Introduction: Ancient O‘ahu

Dennis Kawaharada

These are stories of O‘ahu before high rises, freeways and hotels, before sugar plantations and pineapple fields, before churches and Bibles. Culled from the collections of Abraham Fornander (1812-1887) and Thomas G. Thrum (1842-1932), the stories present an ancient history of the island and its first people, telling of the heroes, ancestral spirits, and demigods who performed good works and punished evil-doers. (For a discussion of the works of Fornander and Thrum, see Leib and Day, 11-13 and 17-21.)

Some of these ancestors are remembered for making the land and sea productive. Maikoha, exiled from Kawaluna by his father for breaking kapu, went to live on Maui. Upon his death, he turned into the wauke plant, whose bark was used to make kapa cloth. In contrast to the Biblical Adam and Eve, who were exiled for eating fruit from the tree of life, Maikoha became a tree of life.

Maikoha’s sisters followed him and traveled on to O‘ahu, where Kaihuopala‘ai became a fishpond in Pu‘uloa on the south shore; her sisters turned into fishing grounds on the west and north shores of the island. Maikoha’s brother, Kane‘aukai, another fishing god, came after them, attracting various kinds of fish to Mokulei‘a and Waimea.

Other fishing gods of O‘ahu include ‘Ai‘ai, who established fishing grounds along the south shore of O‘ahu, and, later, around the rest of the island; and Puniakai‘a, who befriended the parent of all parrot fish in Kane‘ohe Bay and, with the help of his pet fish, called swarms of these fish to shore.

Other gods were famous for their good works. With his powerful hands, Kaulu smashed the heavy surf and swells of the ocean to make them smaller and less life-threatening. He traveled to the land of the gods to free his brother Kaeha, who was held captive there. When the gods refused to feed his brother (a grave sin), Kaulu stole food from their bountiful supply in the sacred land of Manowaikeoo.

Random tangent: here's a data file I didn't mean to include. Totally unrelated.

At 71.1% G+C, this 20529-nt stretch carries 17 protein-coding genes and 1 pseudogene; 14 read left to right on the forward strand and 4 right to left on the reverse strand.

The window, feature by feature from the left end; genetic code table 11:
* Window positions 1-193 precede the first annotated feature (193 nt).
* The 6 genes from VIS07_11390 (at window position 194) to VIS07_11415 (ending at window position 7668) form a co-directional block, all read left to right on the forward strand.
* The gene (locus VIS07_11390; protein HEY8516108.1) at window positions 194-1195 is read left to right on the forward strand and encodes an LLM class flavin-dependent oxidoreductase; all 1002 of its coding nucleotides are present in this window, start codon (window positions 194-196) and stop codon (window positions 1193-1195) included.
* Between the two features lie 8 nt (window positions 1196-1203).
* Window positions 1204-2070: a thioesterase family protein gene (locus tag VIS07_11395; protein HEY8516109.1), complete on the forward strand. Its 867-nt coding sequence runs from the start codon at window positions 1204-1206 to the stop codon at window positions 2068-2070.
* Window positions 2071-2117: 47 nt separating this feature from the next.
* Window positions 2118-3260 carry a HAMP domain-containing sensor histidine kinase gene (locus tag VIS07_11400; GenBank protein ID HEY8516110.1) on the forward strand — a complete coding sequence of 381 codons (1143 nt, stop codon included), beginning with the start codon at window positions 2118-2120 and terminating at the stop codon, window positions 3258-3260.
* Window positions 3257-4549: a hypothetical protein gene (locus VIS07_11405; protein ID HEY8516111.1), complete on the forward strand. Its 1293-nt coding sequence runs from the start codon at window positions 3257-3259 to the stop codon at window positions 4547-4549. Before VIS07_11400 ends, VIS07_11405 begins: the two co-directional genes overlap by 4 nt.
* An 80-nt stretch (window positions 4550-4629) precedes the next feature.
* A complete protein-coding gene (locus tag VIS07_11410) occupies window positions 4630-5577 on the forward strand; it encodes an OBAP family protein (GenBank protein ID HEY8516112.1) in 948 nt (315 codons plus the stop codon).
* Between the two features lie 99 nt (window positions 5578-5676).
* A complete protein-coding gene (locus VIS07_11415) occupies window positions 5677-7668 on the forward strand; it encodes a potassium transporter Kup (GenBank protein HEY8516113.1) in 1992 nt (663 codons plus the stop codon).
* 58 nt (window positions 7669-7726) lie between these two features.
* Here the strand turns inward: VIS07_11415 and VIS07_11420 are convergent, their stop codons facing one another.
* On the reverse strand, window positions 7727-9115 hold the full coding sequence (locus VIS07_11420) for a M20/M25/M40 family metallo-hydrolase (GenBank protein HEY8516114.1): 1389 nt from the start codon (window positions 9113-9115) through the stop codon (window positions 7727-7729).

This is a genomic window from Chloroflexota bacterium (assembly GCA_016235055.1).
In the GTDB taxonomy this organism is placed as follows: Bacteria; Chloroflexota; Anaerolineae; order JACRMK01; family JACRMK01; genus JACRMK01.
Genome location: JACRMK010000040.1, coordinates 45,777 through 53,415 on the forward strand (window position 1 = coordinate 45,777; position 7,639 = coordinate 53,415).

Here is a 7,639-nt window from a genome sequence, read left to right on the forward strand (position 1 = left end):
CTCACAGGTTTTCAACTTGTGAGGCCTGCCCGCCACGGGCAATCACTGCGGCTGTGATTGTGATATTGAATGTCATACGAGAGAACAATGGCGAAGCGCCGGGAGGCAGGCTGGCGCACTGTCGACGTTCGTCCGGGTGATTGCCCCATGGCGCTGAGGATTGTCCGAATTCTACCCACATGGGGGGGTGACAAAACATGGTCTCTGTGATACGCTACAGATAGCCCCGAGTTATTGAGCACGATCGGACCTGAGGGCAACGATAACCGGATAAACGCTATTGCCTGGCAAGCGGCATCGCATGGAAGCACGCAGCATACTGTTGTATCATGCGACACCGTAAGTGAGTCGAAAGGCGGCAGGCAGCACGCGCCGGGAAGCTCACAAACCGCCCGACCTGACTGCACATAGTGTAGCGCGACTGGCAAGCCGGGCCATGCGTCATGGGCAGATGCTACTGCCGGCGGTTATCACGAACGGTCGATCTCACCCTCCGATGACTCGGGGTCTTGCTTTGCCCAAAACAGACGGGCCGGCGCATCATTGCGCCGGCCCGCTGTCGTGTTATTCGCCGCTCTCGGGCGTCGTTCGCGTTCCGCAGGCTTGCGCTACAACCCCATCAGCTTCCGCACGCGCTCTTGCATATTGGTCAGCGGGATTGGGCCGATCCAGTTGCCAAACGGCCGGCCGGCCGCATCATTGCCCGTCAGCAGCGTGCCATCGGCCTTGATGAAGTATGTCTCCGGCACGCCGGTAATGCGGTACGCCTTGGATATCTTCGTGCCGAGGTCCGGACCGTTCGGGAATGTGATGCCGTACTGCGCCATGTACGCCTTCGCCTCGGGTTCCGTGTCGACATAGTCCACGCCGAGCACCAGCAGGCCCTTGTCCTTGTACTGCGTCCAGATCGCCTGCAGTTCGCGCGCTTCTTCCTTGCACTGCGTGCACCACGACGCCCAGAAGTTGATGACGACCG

Like Kaulu, the demigod Maui, of Wai‘anae, tried to make a sometimes harsh world more comfortable for humanity. In pan-Polynesian traditions, Maui is credited with finding new islands, discovering the secret of how to make fire, and slowing down the sun’s progress to make longer days for his mother to dry her kapa.

The version of the Maui tradition included in this collection tells of his attempt to pull the islands of Hawai‘i together. But Maui, unlike Kaulu, is a tragic figure, and his story reminds us of the frustrations inherent in human life. His attempt to join the islands failed because his brothers couldn’t resist the temptation to look behind them as they paddled their canoe. And unlike Kaulu, Maui failed in his attempt to steal food from the gods. The gods caught him stealing their bananas in Waipi‘o Valley on the island of Hawai‘i and killed him.

Some of the stories concern ‘aumakua, or ancestral gods, often in animal form, who protect their descendants from harm and provide advice and help. Among these gods were the ‘alae, or mudhen; the mo‘o, a mythical water-dwelling lizard; the pueo, or owl; and the mano, or shark. When Maui wanted to join the islands, he sought the advice of his ‘aumakua, the big mudhen of Hina. The young rain god Kauawa‘ahila created a new source of ground water in Makiki with the help of his mo‘o ‘aumakua. Kapo‘i and Kahalaopuna were defended by their owl ‘aumakua of Manoa Valley.

The story of Kahalaopuna depicts a conflict between two families with different ‘aumakua: Kahalaopuna and her owl god versus Kauhi, her jealous lover, and his shark god. Kahalaopuna’s life ended tragically because she entered the ocean, the realm of the shark god, ignoring the warning of her grandfather. Transformed into a shark after his death, Kauhi was able to snatch her from the waters of Waikiki and devoured her off of Wai‘anae.

But the shark was both an avenger and a protector. Ka‘ahupahau, the guardian shark of the people of Pu‘uloa, banned man-eating sharks from O‘ahu’s waters. She drove off the man-eater Mikololou, who came from the island of Hawai‘i looking for victims.